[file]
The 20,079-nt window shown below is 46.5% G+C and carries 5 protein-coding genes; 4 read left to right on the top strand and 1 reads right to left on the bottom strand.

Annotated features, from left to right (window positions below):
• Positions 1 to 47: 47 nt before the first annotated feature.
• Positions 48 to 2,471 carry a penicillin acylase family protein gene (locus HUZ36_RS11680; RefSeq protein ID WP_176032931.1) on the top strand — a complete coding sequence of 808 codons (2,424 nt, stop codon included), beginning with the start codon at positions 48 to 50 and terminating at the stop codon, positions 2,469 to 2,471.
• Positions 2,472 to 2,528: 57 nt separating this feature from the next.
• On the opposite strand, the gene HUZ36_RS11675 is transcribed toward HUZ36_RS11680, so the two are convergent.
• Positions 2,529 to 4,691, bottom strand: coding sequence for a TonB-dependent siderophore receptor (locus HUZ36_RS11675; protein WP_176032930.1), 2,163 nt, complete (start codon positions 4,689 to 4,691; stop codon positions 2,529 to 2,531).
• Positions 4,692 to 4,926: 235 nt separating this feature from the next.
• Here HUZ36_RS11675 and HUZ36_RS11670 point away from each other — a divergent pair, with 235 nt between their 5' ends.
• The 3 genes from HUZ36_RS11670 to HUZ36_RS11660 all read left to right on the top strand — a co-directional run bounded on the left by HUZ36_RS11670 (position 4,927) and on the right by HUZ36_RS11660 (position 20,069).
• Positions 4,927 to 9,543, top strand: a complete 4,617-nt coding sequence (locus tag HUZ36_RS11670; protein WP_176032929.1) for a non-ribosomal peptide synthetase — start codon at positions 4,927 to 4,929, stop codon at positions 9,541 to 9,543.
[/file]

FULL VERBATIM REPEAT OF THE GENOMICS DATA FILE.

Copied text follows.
The 20,079-nt window shown below is 46.5% G+C and carries 5 protein-coding genes; 4 read left to right on the top strand and 1 reads right to left on the bottom strand.

Annotated features, from left to right (window positions below):
• Positions 1 to 47: 47 nt before the first annotated feature.
• Positions 48 to 2,471 carry a penicillin acylase family protein gene (locus HUZ36_RS11680; RefSeq protein ID WP_176032931.1) on the top strand — a complete coding sequence of 808 codons (2,424 nt, stop codon included), beginning with the start codon at positions 48 to 50 and terminating at the stop codon, positions 2,469 to 2,471.
• Positions 2,472 to 2,528: 57 nt separating this feature from the next.
• On the opposite strand, the gene HUZ36_RS11675 is transcribed toward HUZ36_RS11680, so the two are convergent.
• Positions 2,529 to 4,691, bottom strand: coding sequence for a TonB-dependent siderophore receptor (locus HUZ36_RS11675; protein WP_176032930.1), 2,163 nt, complete (start codon positions 4,689 to 4,691; stop codon positions 2,529 to 2,531).
• Positions 4,692 to 4,926: 235 nt separating this feature from the next.
• Here HUZ36_RS11675 and HUZ36_RS11670 point away from each other — a divergent pair, with 235 nt between their 5' ends.
• The 3 genes from HUZ36_RS11670 to HUZ36_RS11660 all read left to right on the top strand — a co-directional run bounded on the left by HUZ36_RS11670 (position 4,927) and on the right by HUZ36_RS11660 (position 20,069).
• Positions 4,927 to 9,543, top strand: a complete 4,617-nt coding sequence (locus tag HUZ36_RS11670; protein WP_176032929.1) for a non-ribosomal peptide synthetase — start codon at positions 4,927 to 4,929, stop codon at positions 9,541 to 9,543.